We were some 7 miles into our snowy hike in the Indian Peaks Wilderness when we finally pulled the peanut butter filled pretzels from the bottom of my backpack. Pulling a couple of crunchy little bites from the resealable bag and popping them in my mouth, a thought came to me: “ya know, I could make these. I could fill crunchy little pretzel crackers with peanut butter AT HOME.”
Filling my fleece layer pockets with pretzels, I lashed my snowshoes to the sides, slung the pack over my shoulder and stomped my way over the snowpack towards Derek yelling,
“Honey! Great news! We’re going to have homemade peanut butter pretzel bites at home!”
I may or may not have plotted out my recipe attack on pretzel bites for the next 4 miles back to the car. “Don’t you need a machine to make them this crunchy? Won’t the peanut butter melt out of them? What about the salt? Can we even but tasty little salt crystals like this?” My poor, sweet husband must have thought I was insane but I think I may have convinced him and I certainly convinced myself that it could be done. And so in the coming weeks, I’m going to give it a shot. Every little treat we dream of and pine for was created in a home kitchen somewhere, and can be recreated again.
Though I’m sure my recipe banter was exhausting, I don’t think that either of us was surprised with this hunt-for-homemade-peanut-butter-pretzels that surfaced. It fits right into the new ways that I am preparing, shopping and planning our meals these days; I’m emptying our pantry before I refill with “more,” I’m cooking from scratch every chance I have, and I’m spending time putting a little more thought and preparation into our home cooking because I know if I do these things, I can make it more fun, creative, easy and less expensive.
So, I’ve been gathering up recipes and ideas, making ingredient lists and trying to think about how I can repurpose ingredients I buy for each recipe. (ie: I know I’ll need a bit of cilantro for that chili recipe I want to try. Maybe we’ll have homemade pasta with cilantro pesto for dinner another night that same week?)
I was flipping through my beloved Bon Appetit Magazine the other day and found a cool video feature that was in line with these three new culinary goals; I have no interest in spending $5 on a pre-packaged energy bar, have a whole pantry full of nuts, seeds, grains and dried fruits to use, and have a busy week of outdoor adventures, meetings and late evening trainer rides to make it through. I make portable energy bars + snacks often (this, this and this are favorites) but these were new flavors to try! New textures! And new ideas that are more than worthwhile sharing here.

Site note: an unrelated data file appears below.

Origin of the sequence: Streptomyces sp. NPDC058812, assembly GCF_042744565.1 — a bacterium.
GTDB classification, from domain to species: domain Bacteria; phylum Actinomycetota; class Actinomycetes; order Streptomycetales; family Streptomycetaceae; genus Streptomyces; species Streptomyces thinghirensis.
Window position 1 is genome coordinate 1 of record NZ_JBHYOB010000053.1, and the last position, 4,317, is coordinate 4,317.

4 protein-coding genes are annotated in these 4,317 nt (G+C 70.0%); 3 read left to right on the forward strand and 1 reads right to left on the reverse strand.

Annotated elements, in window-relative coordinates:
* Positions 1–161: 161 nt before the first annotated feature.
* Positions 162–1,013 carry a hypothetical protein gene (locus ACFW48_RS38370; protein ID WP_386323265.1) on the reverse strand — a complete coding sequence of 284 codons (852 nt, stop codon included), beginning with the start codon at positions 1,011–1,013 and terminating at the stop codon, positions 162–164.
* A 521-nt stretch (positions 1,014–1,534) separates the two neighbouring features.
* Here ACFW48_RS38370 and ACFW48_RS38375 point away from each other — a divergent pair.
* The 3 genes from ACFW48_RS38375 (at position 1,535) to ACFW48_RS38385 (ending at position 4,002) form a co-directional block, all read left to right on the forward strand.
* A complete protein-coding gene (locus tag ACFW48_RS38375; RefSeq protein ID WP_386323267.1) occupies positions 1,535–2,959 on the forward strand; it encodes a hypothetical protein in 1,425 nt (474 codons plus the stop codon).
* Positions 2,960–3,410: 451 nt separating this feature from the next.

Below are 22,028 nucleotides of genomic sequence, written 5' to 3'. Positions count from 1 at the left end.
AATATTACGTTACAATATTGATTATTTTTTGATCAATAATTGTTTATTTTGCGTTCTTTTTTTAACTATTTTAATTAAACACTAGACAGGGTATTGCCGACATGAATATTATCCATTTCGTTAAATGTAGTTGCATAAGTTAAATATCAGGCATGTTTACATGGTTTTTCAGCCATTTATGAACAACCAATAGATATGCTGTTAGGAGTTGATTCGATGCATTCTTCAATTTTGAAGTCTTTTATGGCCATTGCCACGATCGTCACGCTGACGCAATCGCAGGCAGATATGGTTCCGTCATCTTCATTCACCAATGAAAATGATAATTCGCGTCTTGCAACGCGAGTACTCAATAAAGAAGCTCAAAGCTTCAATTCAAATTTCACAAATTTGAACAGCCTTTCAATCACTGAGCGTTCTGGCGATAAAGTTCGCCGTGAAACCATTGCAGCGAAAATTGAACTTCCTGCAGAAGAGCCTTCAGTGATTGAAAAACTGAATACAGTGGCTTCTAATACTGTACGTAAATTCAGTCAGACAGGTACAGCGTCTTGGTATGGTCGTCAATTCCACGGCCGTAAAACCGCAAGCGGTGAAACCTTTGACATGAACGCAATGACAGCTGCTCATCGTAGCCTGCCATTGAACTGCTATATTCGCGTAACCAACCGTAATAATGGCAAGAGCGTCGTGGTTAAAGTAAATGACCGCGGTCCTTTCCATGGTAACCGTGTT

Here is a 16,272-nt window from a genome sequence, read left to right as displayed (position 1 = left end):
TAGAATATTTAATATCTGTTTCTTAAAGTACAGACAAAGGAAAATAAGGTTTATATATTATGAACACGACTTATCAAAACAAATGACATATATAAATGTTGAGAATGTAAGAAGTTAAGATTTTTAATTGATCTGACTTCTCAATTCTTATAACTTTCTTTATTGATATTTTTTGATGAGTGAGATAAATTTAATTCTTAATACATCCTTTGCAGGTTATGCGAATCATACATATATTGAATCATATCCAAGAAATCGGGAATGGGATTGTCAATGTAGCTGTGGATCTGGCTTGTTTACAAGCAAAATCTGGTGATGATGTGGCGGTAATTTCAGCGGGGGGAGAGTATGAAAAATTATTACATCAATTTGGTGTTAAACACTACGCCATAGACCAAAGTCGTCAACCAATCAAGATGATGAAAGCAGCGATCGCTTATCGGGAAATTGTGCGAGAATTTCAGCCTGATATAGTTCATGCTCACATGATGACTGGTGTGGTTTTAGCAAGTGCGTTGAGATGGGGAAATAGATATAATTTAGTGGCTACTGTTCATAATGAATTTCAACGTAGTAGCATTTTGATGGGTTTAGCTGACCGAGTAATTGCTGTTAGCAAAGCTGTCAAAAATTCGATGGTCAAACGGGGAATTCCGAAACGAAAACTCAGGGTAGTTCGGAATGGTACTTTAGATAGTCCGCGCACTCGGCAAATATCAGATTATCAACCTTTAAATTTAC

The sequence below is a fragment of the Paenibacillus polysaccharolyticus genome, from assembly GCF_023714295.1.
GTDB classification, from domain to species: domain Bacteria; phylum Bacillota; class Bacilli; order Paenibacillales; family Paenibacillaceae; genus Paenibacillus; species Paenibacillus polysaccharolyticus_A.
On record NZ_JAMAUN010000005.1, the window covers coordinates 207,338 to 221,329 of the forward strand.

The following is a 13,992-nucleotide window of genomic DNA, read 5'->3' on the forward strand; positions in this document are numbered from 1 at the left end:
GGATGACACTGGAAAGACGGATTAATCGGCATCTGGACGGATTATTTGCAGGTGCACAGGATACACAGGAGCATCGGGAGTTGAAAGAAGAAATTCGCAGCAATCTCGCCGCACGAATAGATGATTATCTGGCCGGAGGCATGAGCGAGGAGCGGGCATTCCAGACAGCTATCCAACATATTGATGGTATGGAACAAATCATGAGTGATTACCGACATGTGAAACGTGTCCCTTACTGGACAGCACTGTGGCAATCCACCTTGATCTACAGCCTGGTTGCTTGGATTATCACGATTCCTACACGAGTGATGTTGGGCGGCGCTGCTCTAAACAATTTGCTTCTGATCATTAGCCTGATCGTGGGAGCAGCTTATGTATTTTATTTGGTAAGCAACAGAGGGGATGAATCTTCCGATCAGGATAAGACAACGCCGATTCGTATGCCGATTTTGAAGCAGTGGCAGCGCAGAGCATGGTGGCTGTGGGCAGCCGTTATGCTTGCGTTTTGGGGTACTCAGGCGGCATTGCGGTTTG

The foundation behind awesome homemade energy bars is ridiculously easy. To make your own formula at home, you’ll need:
- A BINDER: brown rice syrup, honey, maple syrup, agave, will all bind your bars. You could also combine cherries, dates, apricots or figs in a food processor with a little water to make a fruit paste. This is the glue that will make all of your other ingredients stick together.
- A HEALTHY ENERGY BAR BODY: use nutrient rich building blocks that add texture. Try wheat germ, wheat bran, uncooked quinoa, ground nuts, toasted oats, unsweetened coconut or wheat bran
- CRUNCH: crunch is EVERYTHING to me and I don’t like energy bars that are gummy or too soft. Adding crunchy elements – like nuts, seeds, toasted small grains (like quinoa) or cacao nibs – will deliver a powerful, nutritious punch and will keep you satisfied.
Toast any nuts and seeds at 350F degrees until lightly golden brown. Process your binder with your toasted other ingredients in a food processor until just combined (chunks aren’t a bad thing here!) Press the mixture into an 8×8 pan lined with parchment paper. Bake the bars at 200F degrees for 20-25 minutes. Then let cool and slice! (This cool little video from Bon Appetit is worth a watch too if you want to perfect your bar-in-pan-pressing.)
Derek was actually munching gleefully on of the bars I whipped up as I bombarded him with homemade pretzel bite ideas! They were perfectly portable, satisfying treats reminiscent of those delicious little sesame candies you buy at asian food markets, but they contain none of the sugar overload and will absolutely make it into our packs again. I included our favorite recipe below – a Crispy Cashew + Sesame Bar to get you started. I can’t wait to hear what you think of these, what other combinations you come up with, and where you’re taking your awesome homemade energy bars as your adventuring this winter! -xoxo L
- 1½ cups cashews
- 6 tablespoons raw white and black sesame seeds
- 5 tablespoons finely ground flaxseed
- ¼ cup wheat germ
- ¾ teaspoon fine grain sea salt
- ¼ teaspoon ground cardamom
- ½ cup pure maple syrup
- 1 tablespoon coconut oil
- **adapted slightly from a recipe featured in Bon Appetit January '15**
- Preheat oven to 350°. Line an 8x8 pan with parchment, leaving overhang on all sides. Toast cashews, sesame seeds, and flaxseed in separate areas on a rimmed baking sheet, stirring occasionally (but not mixing), until golden brown, 10–12 minutes. Let cool. Set aside 2 Tbsp. sesame seeds and 1 Tbsp. flaxseed.
- Process cashews and remaining seeds with wheat germ, salt, and cardamom in a food processor until mostly finely chopped. Place in a medium bowl.
- Bring maple syrup and coconut oil to a boil in a small saucepan; cook, stirring, 1 minute. Pour over cashew mixture and stir to coat.
- Press mixture firmly into prepared pan with wet hands (it will be sticky). Top with reserved seeds; press to adhere. Bake until golden brown, 25–30 minutes. Let cool, then cut into bars.